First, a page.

How to Avoid Being Hit By Lightning

Lightning strikes can kill. How to avoid being hit by lightning
With news that two people died from lightning strikes in two days at Rocky Mountain national park, it’s important to remember to take basic precautions when out hiking. Both deaths (a women on Friday and a man on Saturday) came when groups of hikers got caught outside hiking at a high altitude at the park, and thunderstorms quickly formed. Along with the two deaths, 10 others were also treated for lightning strike injuries at local hospitals.

Lightning strikes are one of those weather conditions many people don’t consider to be a deadly threat, but they’re actually a much more common way to die than many other weather-related phenomenon. According to the National Oceanic and Atmospheric Administration (NOAA), lightning strikes are the second leading weather killer in the US, killing an average of 73 people each year and injuring 300 more.

For those who will be outside the summer, below are some basic cautions you should take if you ever find yourself in a lightning storm. There it’s nothing that provides 100% safety from lightning. That being said, there are a number of actions you can take which can greatly reduce the chance of being struck. When you know a storm is approaching, there are a number of places you want to avoid, and immediately find a better place if you happen to be near one. Remember, if you hear thunder or see lightning, the danger of being hit is already present.

The best course of action is to get inside a large shelter like a house as quickly as possible. When hiking and outdoors, this isn’t always possible, especially if the storm comes quickly and catches you off guard. It’s important to remember that just because you have something over your head that can protect you from rain doesn’t mean you’re safe from lightning. If you are stuck outside, the following are some of the more common places that you want to avoid when there’s thunderstorms around.

  • Ridge lines and other high places
  • Open fields
  • Isolated trees
  • Picnic shelters
  • Baseball dugouts
  • Communication towers
  • Flagpoles
  • Light poles
  • Metal and wood bleachers
  • Metal fences
  • Convertible cars
  • Golf carts
  • Water

If at all possible, you want to get inside as quickly as possible. Large structures which are enclosed are generally a safer place to take shelter than small, open structures. If you’re away from structures, but your car is nearby, most vehicles will provide good shelter from lightning, just be sure the windows are rolled up.

Even when you’re inside a large structure, there are still things you can do that will put you in danger of being struck. Avoid contact with anything that’s conductive, such as window frames, metal doors, plumbing and wiring. That means you shouldn’t be using telephones, taking showers, washing your hands, doing the dishes or doing laundry when there is thunder outside. Also be sure to stay off porches and avoid sitting on concrete floors or leaning against concrete walls.

If you are trapped outside during a storm, get as low as possible to the ground, but also touch as little of the ground as possible. While lying flat on the ground, will put you low to the ground, a lot of your body is also touching it. The problem is that if you do get hit, the less contact you have between yourself and the ground, the better your chance of surviving. Having a lot of ground contact will increase the chance of major organ damage if hit. Squatting while standing is better than sitting or lying down on the ground in this situation, and it’ll increase your chances of surviving if you are hit.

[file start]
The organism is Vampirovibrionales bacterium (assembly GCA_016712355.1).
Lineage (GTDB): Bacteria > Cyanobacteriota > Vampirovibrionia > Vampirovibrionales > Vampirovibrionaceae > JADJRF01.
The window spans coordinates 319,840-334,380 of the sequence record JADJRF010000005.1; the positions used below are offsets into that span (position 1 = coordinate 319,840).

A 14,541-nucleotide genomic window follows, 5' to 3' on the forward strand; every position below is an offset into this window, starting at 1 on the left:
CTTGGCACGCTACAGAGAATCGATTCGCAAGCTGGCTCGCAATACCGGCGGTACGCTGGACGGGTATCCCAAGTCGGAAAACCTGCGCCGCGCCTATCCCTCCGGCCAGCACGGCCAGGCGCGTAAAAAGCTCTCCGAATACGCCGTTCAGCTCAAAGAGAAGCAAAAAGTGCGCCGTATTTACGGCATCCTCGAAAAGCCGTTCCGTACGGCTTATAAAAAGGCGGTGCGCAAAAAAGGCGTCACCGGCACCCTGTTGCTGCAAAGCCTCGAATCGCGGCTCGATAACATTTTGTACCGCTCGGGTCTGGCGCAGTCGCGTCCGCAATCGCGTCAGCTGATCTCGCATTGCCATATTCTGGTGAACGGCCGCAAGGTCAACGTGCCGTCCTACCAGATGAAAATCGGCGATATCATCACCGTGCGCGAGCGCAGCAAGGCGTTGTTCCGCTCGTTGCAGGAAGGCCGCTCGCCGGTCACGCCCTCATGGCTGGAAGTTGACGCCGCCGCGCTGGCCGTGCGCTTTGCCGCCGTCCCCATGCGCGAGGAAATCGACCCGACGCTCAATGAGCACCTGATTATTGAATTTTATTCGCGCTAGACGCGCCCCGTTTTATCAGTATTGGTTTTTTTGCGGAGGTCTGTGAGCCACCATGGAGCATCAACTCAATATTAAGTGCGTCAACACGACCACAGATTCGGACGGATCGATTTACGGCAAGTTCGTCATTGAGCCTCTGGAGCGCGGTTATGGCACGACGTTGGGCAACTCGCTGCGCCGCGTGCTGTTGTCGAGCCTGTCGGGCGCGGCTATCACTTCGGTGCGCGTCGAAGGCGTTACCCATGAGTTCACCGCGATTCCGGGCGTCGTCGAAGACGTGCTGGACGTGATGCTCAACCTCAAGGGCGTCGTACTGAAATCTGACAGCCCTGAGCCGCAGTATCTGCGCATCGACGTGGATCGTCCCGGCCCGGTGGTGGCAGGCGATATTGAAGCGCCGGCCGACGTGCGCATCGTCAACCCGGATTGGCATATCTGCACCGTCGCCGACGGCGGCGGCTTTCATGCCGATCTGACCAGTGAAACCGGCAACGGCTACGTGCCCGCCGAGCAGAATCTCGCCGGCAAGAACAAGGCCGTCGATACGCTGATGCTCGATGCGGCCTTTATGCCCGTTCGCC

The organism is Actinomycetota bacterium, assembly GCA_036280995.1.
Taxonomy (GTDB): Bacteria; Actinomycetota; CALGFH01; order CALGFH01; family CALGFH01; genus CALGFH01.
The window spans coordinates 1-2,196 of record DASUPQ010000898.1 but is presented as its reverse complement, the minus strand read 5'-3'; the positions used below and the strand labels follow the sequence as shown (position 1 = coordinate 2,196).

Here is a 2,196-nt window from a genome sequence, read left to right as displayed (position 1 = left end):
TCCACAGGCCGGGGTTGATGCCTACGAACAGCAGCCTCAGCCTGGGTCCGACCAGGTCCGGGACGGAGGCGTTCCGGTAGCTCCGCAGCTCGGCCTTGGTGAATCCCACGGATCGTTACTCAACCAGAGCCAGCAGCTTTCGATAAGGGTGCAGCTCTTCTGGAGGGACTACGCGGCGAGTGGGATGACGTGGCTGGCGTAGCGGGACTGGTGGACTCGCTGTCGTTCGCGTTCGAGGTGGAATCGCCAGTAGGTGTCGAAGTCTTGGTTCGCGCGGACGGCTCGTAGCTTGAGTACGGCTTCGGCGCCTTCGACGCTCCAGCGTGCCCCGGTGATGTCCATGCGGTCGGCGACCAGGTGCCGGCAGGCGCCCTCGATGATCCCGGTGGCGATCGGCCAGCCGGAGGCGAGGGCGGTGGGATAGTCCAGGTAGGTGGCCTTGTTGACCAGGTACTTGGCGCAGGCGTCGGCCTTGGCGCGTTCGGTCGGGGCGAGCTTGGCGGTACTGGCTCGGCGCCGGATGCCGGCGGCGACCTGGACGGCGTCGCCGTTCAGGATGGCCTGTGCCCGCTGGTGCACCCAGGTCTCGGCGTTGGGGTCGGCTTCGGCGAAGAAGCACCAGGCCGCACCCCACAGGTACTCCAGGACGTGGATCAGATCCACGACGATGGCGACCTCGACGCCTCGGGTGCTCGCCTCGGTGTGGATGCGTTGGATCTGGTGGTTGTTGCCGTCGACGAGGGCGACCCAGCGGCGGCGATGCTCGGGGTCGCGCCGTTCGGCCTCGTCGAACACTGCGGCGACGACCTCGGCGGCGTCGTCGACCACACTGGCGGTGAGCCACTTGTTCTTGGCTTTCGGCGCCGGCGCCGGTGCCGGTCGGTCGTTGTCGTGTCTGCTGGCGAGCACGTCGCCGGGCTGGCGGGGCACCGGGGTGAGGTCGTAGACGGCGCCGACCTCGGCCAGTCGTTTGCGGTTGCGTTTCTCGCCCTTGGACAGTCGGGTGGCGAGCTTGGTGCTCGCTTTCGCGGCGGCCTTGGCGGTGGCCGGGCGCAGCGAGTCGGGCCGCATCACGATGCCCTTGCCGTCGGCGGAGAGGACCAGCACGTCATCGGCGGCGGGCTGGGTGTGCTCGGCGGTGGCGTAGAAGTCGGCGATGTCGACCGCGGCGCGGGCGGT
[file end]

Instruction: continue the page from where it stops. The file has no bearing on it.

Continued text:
In the end, the best action you can take is to be aware of the weather in the area where you are. If you’re in a place that has flash afternoon thunderstorms, understand this and take precautions the minute you see or hear them coming. The quicker you react, the better chance you have of avoiding being struck by lightning.

(Photo courtesy of John Fowler)

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6 Responses to How to Avoid Being Hit By Lightning

  1. Mike says:

    “Gonna show you why they call me li….”zzzt…

  2. westcoastdog says:

    A cave is a safe place in a thunderstorm, but if it is shallow cave, or an old mine with metallics nearby, it can be a deadly location during lightning. Three people were killed in Yosemite while crouching under an overhang.

  3. Dennis says:

    The article provides a certain amount of good advice but I’d like to see someone “… squat on one leg if possible, because the less contact you have between yourself and the ground…” That’s not helpful.

  4. michele3d says:

    Excellent article. Thanks, Jeffrey!

  5. You’re correct. I was trying to make a point, but gave a poor and unrealistic example in doing so. Rewritten.

  6. Michael says:

    I think in terms of the least worst place rather than looking for a good one if none is available. I get away from the highest thing around stay that distance for it. It is usually a tree after I have moved to the lowest ground I can get to. If the highest tree is 30 feet I try and get 30 feet from it on the horizontal.

    Reality is no one survives a direct hit. The most common is ground current.

    I have followed this for my whole life as I was hit at a county fair. I have still not come across anyone getting hit while in a pool or swimming in open water. Being half in the pool and half out is somewhat common.

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